This takes time. We're in the business to delight our customers, not frustrate them. But essentially, each quarter, we are making -- each quarter, we will be making less of lower-margin products and more of higher-margin products.

Thirdly, during the third quarter, we replaced our line of credit. The new line of credit has a $2.5 million cap compared to the $1.25 million on the previous line of credit. The new line of credit allows us to include essentially all of our foreign receivables in the borrowing base, and that creates much more availability under the cap. The previous line only allowed some of the foreign receivables to be included and those that were included only at 50% level. Again, the new line of credit allows us to include all of the foreign receivables in the borrowing base.

We had more unused availability under our new line at the end of the third quarter, namely $1.3 million, than we did total availability under the previous line. This has allowed us to now end our early pay discount offers, which will have a positive impact on our top and bottom line.

To be a little more specific. Some of our European customers have payment terms of 60, 90 or even 90 days end of month. We have -- for the past couple of years, for cash flow reasons, we've offered, for example, a 2% discount to a large European customer for payment in 30 days.

With a higher cap on the credit line and the inclusion of essentially all of our foreign receivables in the borrowing base, we have, as of this quarter, the fourth quarter, stopped offering these discounts. This will have a direct positive effect on both our top and bottom line. The interest we're paying on the line of credit is obviously significantly less than offering a 2% discount for earlier payment of 30 days.

With that, let me turn the time over to Chuck for more details on our third quarter results.

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Charles K. Griffith, CPS Technologies Corporation - CFO [4]

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Thank you, Grant. Revenues again for the quarter totaled $4.4 million. This was a 20% decrease versus quarter 3 of last year, and the decrease was due to the reduced sales of AlSiC products and partially offset by increases in hermetic package sales.

Gross margin for the quarter amounted to 5% of sales compared to 11% in the third quarter last year. The largest factor affecting this difference, this percentage difference, was sales volume. Reduced sales volumes results in fixed manufacturing costs becoming a larger percentage of total manufacturing costs, thus the unfavorable effect on gross margin.

Selling, general and administrative costs totaled $702,000, significantly less than last year's $983,000, a reduction in sales commissions, both due to reduced sales volumes as well as reduced commission rates, accounted for the bulk of the change. Additionally, we reduced our use of outside professionals, which also had a significant impact on the reduction of SG&A expenses.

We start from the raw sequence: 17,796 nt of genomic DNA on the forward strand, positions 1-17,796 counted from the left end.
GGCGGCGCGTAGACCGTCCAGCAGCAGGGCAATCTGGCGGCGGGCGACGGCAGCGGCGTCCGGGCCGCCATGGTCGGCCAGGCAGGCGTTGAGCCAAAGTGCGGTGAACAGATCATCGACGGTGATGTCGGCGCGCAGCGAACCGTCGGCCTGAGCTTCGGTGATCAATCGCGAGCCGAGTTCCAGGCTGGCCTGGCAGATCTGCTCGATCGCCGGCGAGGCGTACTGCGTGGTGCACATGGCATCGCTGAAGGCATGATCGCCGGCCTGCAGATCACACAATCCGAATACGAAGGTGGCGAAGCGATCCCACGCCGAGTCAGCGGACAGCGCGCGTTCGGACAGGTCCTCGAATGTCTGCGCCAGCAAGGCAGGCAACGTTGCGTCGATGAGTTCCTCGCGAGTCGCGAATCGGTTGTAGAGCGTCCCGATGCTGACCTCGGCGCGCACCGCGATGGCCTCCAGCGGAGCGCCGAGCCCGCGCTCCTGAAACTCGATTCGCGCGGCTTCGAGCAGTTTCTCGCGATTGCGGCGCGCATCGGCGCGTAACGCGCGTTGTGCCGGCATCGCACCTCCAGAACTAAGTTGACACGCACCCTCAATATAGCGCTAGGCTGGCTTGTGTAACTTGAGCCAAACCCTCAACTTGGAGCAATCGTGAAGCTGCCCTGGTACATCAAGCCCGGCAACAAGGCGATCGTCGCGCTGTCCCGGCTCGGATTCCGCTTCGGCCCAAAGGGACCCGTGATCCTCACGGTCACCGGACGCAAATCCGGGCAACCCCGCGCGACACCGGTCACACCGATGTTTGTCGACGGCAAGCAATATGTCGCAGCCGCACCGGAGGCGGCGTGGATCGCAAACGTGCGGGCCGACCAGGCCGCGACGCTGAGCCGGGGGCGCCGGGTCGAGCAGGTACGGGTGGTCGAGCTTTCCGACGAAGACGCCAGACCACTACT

The company experienced an operating loss for the quarter of $479,000 compared to a loss incurred in quarter 3 of 2018 of $19,000.

Turning to the balance sheet. We ended the quarter with about $470,000 of cash and $413,000 of borrowings against our line of credit. This net cash of $57,000 reflects a substantial reduction from the minus $638,000 of net cash that existed at the end of the last quarter. This increase in net cash was primarily due to the collection and reduction of accounts receivable.

Accounts receivable at September 28, 2019, totaled $2.9 million (sic) [$2.8 million] compared to $4.1 million at June 29, 2019. Our days sales outstanding totaled 57 days at the end of the quarter compared to 58 days at the end of the second quarter. Inventories totaled $2.8 million at September 28 compared with $2.9 million at June 29. The inventory turnover in the most recent 4 quarters was 6.2x the same as the 6.2x for the 4 quarters ending June 29.

Finally, you'll note that our property -- net property, plant and equipment was down slightly from last quarter, reflecting that we spent less in capital expenditures than we incurred in depreciation during the quarter.

Turning to the liability side, you'll see the $413,000 drawn on our new $2.5 million line of credit. Payables and accruals in total of $2.2 million, down from $2.5 million at June 29. And finally, at the end of the quarter, our current ratio was 2.3, up slightly from 2.2 at the end of the second quarter.

At this point, I'd like to turn the call back to Grant for a few additional comments. Grant?

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Grant C. Bennett, CPS Technologies Corporation - CEO, President, Treasurer & Director [5]

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Thank you, Chuck. Let me comment on an irony. In our second quarter this year, we reported revenues and profits were up and they were up for a very positive reason, an important design win and shipments into a new military program.

However, some of you indicated you sensed at least caution and perhaps even pessimism from me regarding the near-term outlook. We were just beginning our annual negotiations with our major customers at that time.